The response to Katrina was very badly hampered by media reports of "sniper fire at helicopters" and "rape and murder at the Superdome". Both reports basically stopped all aid in New Orleans for two vital days.
    Both reports were later found to be made out of whole cloth, never happened.

    Thanks for all you are doing.

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  4. I too must agree with what you have stated here.as for me,the media "MBC" did show the UN teams firing rubber bullets and striking some folks.but later "nada".NGO"s the "zero risk policy" yeah i half expected to see body armor,and helmets. but when there ready to roll there awesome, but they need to reformat I think."Military" I have a grandson in Iraq right now.(sorry not a Marine):). and support them.but there is some flaws. thanks for all you have done,and for your past service.

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  5. Well put, all are excellent points and hopefully much is learned from the experiences of Team Rubicon. The things you all have done in Haiti continue to amaze me!

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  7. I could not agree more with the analysis. Sometimes I question the motives behind why people show up with the media. Are they there to help or just to get their picture in the news as responding to an emergency?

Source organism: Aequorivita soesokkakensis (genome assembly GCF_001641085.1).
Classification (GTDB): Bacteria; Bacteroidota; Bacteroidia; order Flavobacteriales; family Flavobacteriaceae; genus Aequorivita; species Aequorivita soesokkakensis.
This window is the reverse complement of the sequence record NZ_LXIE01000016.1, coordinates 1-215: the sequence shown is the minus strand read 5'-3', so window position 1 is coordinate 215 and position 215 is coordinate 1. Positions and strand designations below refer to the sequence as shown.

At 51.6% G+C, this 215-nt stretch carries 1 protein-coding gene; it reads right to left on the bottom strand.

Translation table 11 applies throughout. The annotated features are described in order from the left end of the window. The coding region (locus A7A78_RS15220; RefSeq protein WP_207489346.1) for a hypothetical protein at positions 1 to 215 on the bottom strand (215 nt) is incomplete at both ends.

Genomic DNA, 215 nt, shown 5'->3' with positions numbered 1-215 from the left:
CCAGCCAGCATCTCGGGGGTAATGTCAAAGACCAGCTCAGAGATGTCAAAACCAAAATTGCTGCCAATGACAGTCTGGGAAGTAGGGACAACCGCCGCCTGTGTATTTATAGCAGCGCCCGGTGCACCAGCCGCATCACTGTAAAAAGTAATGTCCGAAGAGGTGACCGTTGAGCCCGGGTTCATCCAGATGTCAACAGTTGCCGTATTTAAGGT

As to the men in the truck. I think that speaks not only to the men, but also the unit. Those units that have been involved on the ground during times of crises always seem to have the get the job done no matter what it takes attitude and rank and position are put aside to accomplish the mission. This permeates from the top down in those units.

    I think any organization that responds to any crises can learn from what has happened with Team Rubicon. They should be able to adapt to the strategy of having a rapid deployment, quick response team(s) that hit the ground running and that are not bogged down in the red tape of the normal bureaucracy. Not only can they use these teams to funnel the initial supplies to where they are needed, they can also use them as their eyes and ears to funnel the correct info back so proper assessments of needs and allocation of resources can be done. Once the initial turmoil is over, and the bigger parts are set up to handle the aftermath, then these teams can either be folded back into the larger groups or they can be released to recoup and reload to get ready for the next crises.